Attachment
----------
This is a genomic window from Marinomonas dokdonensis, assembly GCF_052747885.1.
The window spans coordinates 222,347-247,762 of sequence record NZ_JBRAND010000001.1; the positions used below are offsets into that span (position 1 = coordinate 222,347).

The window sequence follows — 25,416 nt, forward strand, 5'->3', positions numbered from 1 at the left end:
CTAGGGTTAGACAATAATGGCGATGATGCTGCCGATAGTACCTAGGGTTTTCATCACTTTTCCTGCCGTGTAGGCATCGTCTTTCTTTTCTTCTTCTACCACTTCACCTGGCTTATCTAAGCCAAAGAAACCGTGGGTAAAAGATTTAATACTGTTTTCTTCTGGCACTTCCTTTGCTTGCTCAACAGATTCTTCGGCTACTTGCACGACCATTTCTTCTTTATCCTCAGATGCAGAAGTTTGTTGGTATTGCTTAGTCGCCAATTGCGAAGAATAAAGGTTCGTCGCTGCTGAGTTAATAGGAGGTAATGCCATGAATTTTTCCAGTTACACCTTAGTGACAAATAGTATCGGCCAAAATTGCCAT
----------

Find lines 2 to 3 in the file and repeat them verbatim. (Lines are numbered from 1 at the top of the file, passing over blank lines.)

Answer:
The window spans coordinates 222,347-247,762 of sequence record NZ_JBRAND010000001.1; the positions used below are offsets into that span (position 1 = coordinate 222,347).

The window sequence follows — 25,416 nt, forward strand, 5'->3', positions numbered from 1 at the left end: